Roger Took

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Roger F. Took
Died29 July 2011[citation needed]
Ealing, London
Cause of deathSuicide
EducationSandhurst, the Courtauld Institute
OccupationArt historian, curator, writer
Known forPaedophilia
Home townKent

Roger F. Took (1944 – 29 July 2011) was a British art historian, museum curator, author and convicted child sex offender who lived in London, Ireland, and Russia. In the course of his career, he ran several museums in England, was a fellow of the Royal Geographical Society,[2] and a former director of the Barbican Art Gallery. He attended Sandhurst and the Courtauld Institute. He married in 1983, and in 1985 founded Artangel, an institution within the field of contemporary art. In December 2003, Running with Reindeer: Encounters in Russian Lapland, Roger Took's detailed description of life on Russia's Lapland and Kola Peninsula, was published in hardback. This book was shortlisted for the Thomas Cook Travel Book Award. Took was most recently acclaimed as an expert on the mediaeval Russian fur trade.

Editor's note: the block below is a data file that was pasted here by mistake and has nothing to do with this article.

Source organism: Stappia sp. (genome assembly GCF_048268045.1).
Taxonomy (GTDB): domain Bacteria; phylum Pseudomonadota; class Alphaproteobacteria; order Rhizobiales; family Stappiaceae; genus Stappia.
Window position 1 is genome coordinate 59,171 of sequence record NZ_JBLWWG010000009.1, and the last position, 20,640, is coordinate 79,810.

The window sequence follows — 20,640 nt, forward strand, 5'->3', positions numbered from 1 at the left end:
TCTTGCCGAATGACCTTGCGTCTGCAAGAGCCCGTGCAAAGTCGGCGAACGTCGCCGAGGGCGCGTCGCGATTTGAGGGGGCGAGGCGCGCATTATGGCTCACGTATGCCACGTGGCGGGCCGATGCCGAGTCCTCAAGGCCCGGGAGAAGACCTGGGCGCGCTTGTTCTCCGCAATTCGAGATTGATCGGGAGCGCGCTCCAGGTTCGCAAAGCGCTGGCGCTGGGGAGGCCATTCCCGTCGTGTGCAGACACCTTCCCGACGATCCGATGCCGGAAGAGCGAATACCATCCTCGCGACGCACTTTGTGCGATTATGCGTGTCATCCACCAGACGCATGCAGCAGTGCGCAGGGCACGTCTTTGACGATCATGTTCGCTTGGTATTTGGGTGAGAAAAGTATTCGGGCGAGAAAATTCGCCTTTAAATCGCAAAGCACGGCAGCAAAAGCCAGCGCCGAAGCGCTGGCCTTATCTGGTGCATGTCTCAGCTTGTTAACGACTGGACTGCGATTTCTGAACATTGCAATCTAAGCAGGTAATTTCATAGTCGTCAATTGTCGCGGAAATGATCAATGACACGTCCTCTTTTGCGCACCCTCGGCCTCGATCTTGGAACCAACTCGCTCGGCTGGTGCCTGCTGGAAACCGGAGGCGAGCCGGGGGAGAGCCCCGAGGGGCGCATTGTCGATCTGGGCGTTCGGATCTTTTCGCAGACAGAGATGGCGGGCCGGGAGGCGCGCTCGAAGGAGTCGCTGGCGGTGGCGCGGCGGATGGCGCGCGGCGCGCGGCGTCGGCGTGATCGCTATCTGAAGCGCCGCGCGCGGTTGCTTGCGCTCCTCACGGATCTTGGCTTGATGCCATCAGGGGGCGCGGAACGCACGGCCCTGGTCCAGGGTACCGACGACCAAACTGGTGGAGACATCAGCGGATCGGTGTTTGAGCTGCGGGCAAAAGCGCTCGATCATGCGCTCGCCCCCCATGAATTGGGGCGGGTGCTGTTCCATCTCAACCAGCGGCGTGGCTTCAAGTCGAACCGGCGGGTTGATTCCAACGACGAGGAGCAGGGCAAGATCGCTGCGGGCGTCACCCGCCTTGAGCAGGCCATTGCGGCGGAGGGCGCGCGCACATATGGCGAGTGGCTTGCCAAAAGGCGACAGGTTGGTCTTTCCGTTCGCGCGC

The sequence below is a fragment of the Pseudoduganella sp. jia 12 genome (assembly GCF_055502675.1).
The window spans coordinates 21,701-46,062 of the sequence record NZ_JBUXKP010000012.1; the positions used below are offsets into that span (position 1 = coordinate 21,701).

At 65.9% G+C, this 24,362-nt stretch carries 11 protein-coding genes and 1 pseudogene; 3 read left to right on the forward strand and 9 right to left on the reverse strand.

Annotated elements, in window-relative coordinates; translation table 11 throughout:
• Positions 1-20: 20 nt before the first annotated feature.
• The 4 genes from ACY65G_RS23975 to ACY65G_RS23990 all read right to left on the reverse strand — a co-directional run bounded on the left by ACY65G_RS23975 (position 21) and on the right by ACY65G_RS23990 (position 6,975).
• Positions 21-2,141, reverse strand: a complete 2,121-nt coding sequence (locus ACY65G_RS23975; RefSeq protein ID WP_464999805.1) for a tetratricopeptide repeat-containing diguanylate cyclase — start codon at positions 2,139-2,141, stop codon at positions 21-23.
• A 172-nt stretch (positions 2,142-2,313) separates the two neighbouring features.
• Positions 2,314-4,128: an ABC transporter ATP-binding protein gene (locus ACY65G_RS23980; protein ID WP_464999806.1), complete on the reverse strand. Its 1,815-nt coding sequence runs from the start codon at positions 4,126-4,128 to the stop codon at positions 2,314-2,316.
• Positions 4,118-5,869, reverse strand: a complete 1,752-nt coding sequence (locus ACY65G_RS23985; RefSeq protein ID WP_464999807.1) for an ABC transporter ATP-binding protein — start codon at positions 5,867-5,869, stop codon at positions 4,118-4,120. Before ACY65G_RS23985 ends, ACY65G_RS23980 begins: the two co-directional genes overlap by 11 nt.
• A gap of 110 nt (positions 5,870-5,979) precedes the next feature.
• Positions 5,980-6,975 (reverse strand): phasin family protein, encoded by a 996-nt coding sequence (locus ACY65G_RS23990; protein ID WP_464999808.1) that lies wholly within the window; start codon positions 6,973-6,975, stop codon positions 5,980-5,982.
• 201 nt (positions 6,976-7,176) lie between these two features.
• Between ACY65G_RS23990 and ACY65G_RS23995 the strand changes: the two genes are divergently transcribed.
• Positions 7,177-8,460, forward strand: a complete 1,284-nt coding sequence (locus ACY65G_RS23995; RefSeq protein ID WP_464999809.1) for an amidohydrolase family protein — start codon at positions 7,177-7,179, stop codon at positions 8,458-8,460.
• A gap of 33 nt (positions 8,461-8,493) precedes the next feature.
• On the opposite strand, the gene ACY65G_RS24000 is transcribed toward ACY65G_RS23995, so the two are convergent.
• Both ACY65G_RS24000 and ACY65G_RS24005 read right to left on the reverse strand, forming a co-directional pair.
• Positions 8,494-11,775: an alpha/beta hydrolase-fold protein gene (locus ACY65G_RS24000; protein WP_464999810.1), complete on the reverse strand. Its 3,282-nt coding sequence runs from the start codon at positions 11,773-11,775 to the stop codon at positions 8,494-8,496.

In April 2007, Took was arrested for paedophilia-related crimes, and in February 2008 was jailed for a minimum of four and a half years as part of an indeterminate sentence for 17 crimes relating to child abuse.[3]



In 1985, Roger Took founded Artangel, a London-based arts organisation that commissions work ranging from sculpture to film from international artists.[4] It was taken over by James Lingwood and Michael Morris in 1991.[5]

Running with Reindeer: Encounters in Russian Lapland[edit]

Hardback cover

Following his departure from Artangel in 1992, Took began his trips to Kola Peninsula in Russian Lapland because there was little known about the area. He prepared by taking a crash course in Russian and getting some arms training.[6] He studied maps and the history of the area, people and Soviet occupation.[7] Over the years he became fluent in Russian and began to use a Cyrillic keyboard.[citation needed]